We had been made to feel very welcome at Veronica's place in Boxgrove, near Chichester and our accommodation was very comfortable so we were sad to leave.
Our first stop for the day was Fishbourne Roman Palace. There's not a whole lot to see apart from some very impressive mosaic floors.
This is what they think the palace rooms were like.
It is amazing to think that this floor was created in the 1st century AD
Detail of above
This floor was flat originally but post holes were dug above it, causing it to sink.
This gives you some idea of the area of the mosaics. (They are all under cover so as to preserve them.)
A model showing what the palace may have looked like.
On the way to Portsmouth, Satoshi saw a sign to a 12th century church so we followed the signs and came to St.Mary's, Chidham. Every little town has a church and it would be impossible to stop and look at them all but each one is different and so interesting!
We were made to feel very welcome!
For some unknown reason, there were models of famous people in history around the church.
There was Samuel Johnson with his dictionary. (He's in a good spot near the heater!)
And even Paul McCartney!
I hope David doesn't get his beard stuck in his harp - could be painful!
Miriam, the sister of Moses
Not too far away was Portsmouth Cathedral. Although there are some old parts, most of this cathedral is quite modern, the nave not being completed until 1991.
The Quire and Sanctuary. Note the very modern choir stalls.
Detail from the lectern (no wonder it's a nice one!)
The same organ but this much older organ case is on the east side.
The three kings visit Jesus.
The Flight into Egypt
Joseph's brothers sell him to some Ishmaelites as a slave.
The Queen of Sheba visits Solomon.
The Annunciation. A lovely depiction of Mary, I thought.
The Nativity. Note the baby-size angels!
Thomas Becket with a splitting headache.
From the Cathedral, we moved down to the historic wharf area. There was a large number of things to choose from and we had limited time.
We chose to go on a tour of HMS Victory, Nelson's ship at the Battle of Trafalgar. First stop was an exhibition.
A model of HMS Victory
Nelson in his cabin aboard HMS Victory. (Sorry about the reflections!)
King Charles II's State Barge
Some figure heads from sailing vessels
We met our tour guide at 4:00pm and discovered that we were the only two customers. We had a really interesting tour because the guide was extremely knowledgeable and could answer all our questions.
One of the gun decks
The Poop Deck
It's a little difficult to see but the little box with two round holes in it at the centre of the photo is the toilet!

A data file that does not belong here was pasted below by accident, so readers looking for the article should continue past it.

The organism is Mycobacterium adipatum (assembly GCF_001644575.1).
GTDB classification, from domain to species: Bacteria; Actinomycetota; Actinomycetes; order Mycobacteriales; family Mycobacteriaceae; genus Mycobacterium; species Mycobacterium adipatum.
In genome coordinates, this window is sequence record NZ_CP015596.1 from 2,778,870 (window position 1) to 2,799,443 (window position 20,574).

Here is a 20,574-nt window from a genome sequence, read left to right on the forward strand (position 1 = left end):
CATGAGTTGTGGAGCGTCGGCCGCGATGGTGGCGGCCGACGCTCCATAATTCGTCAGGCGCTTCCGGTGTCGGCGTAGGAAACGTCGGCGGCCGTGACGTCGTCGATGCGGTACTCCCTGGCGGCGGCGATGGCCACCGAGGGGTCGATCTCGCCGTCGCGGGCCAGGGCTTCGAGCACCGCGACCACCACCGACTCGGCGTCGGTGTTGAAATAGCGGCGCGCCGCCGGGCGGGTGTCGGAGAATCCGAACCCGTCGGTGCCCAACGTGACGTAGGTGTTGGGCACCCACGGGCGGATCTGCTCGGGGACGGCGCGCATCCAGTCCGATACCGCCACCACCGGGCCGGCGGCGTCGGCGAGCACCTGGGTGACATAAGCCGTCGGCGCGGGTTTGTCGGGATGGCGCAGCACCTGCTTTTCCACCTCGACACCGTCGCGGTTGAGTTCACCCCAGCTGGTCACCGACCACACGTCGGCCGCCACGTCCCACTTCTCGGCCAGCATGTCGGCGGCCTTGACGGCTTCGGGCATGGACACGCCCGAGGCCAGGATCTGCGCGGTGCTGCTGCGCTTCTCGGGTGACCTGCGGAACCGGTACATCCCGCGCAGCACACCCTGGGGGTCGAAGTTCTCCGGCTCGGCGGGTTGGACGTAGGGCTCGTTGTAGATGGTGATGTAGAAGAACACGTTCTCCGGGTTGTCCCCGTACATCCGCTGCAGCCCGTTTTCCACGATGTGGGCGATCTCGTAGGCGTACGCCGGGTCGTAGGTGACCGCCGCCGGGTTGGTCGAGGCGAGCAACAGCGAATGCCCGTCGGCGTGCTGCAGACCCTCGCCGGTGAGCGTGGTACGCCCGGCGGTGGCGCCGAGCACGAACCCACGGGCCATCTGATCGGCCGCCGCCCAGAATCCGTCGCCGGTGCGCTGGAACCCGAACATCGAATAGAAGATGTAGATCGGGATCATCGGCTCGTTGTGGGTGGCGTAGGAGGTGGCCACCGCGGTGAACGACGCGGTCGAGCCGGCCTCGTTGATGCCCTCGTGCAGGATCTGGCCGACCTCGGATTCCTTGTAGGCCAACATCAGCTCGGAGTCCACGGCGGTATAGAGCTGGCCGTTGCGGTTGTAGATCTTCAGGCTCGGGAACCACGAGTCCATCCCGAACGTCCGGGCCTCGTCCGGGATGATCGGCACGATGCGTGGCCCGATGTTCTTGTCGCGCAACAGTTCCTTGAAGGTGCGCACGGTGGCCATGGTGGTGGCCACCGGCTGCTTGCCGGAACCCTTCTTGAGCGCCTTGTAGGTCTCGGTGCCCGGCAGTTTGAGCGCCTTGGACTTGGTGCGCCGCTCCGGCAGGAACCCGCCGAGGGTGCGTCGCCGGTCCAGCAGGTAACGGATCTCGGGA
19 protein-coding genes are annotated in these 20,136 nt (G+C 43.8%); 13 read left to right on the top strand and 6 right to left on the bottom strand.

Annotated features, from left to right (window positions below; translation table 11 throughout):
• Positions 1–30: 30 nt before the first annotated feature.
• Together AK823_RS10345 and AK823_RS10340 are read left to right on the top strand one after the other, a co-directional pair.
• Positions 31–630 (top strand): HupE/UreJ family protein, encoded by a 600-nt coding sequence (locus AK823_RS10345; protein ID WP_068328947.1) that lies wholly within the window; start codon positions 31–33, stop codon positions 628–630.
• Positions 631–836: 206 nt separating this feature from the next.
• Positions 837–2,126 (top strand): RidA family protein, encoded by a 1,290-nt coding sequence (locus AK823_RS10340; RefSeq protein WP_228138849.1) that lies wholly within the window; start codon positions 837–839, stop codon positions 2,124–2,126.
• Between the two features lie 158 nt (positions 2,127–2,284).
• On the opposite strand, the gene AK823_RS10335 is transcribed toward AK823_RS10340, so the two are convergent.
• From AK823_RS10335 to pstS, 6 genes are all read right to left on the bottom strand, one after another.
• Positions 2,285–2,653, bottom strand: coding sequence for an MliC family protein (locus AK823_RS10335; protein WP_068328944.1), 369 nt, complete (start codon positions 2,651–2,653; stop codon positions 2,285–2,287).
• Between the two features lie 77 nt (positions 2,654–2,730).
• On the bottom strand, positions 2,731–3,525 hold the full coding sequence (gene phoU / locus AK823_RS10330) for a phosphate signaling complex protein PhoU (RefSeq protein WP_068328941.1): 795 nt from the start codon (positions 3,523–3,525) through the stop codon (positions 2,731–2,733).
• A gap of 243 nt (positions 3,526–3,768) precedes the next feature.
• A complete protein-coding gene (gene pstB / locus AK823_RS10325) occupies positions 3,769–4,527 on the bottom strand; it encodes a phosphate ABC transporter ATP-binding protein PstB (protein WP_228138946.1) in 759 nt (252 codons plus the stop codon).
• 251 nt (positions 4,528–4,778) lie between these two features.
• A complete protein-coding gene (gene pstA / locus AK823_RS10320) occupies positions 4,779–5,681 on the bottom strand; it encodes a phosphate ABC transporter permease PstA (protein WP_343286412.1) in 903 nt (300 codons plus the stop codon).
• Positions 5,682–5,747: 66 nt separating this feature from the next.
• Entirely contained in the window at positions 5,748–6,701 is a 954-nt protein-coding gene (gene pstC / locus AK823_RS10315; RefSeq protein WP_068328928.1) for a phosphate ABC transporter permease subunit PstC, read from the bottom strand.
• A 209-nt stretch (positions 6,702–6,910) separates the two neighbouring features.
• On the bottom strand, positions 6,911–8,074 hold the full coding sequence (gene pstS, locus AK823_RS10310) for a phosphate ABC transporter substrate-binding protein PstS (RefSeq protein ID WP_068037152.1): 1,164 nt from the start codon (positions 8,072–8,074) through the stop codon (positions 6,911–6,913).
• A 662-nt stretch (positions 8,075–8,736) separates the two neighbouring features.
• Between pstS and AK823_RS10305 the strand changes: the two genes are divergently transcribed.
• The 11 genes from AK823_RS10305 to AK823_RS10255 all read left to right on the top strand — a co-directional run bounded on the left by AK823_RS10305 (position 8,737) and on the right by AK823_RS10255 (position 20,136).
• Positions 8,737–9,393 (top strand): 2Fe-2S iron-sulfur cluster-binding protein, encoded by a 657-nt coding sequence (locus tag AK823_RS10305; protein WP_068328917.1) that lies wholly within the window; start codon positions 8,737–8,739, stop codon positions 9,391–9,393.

Nelson had his own toilets, one on either side of the ship. It depended on which way the wind was blowing which toilet he would use!
This is the actual table that Nelson used to plan his course and to devise strategies for the battles.
This is the main cabin. It can be hired out for a dinner. It would need to be a special occasion though... the cost is £40,000!! It is also used for ceremonial occasions such as visits by members of the Royal Family.
In the background, you can see how close the hammocks for the sailors were to each other. Imagine 850 of them all hung that closely together for the length of the deck. No good for those who suffer claustrophobia!
It was in this exact place that Nelson died. He had been hit by a musket fire which had broken his back. Imagine the pain as he was carried below decks down steep rope ladders! At least he knew the battle had been won before he died.
Evensong was at 6:00pm and was sung by the Cathedral Choir. The responses were by Reading, the canticles were Byrd's Second Service and the anthem was Great Lord of Lords by Orlando Gibbons. The choir did an excellent job.
Later, at 8:00pm, there was a concert put on by some of the Choral Scholars and friends. About a hundred candles were used for the lighting Music by Candlelight. The programme was Bairstow "Let All Mortal Flesh Keep Silence, Ramirez "La Peregrinacion", Byrd "Agnus Dei" from "Mass for Four Voices", Tomkins "When David Heard", Holst "Nunc Dimittis", Stanford "The Blue Bird", "Scarborough Fair" arranged by Nathan Harrison, Rachmaninov "Bogoroditse", Stopford "Do Not Be Afraid" and Two Spirituals" arranged by Dale Adelmann. This was a superb concert. The music was of differing styles and each item was faultless. It goes to show that Cathedral Choirs are still places where the musical training is second to none.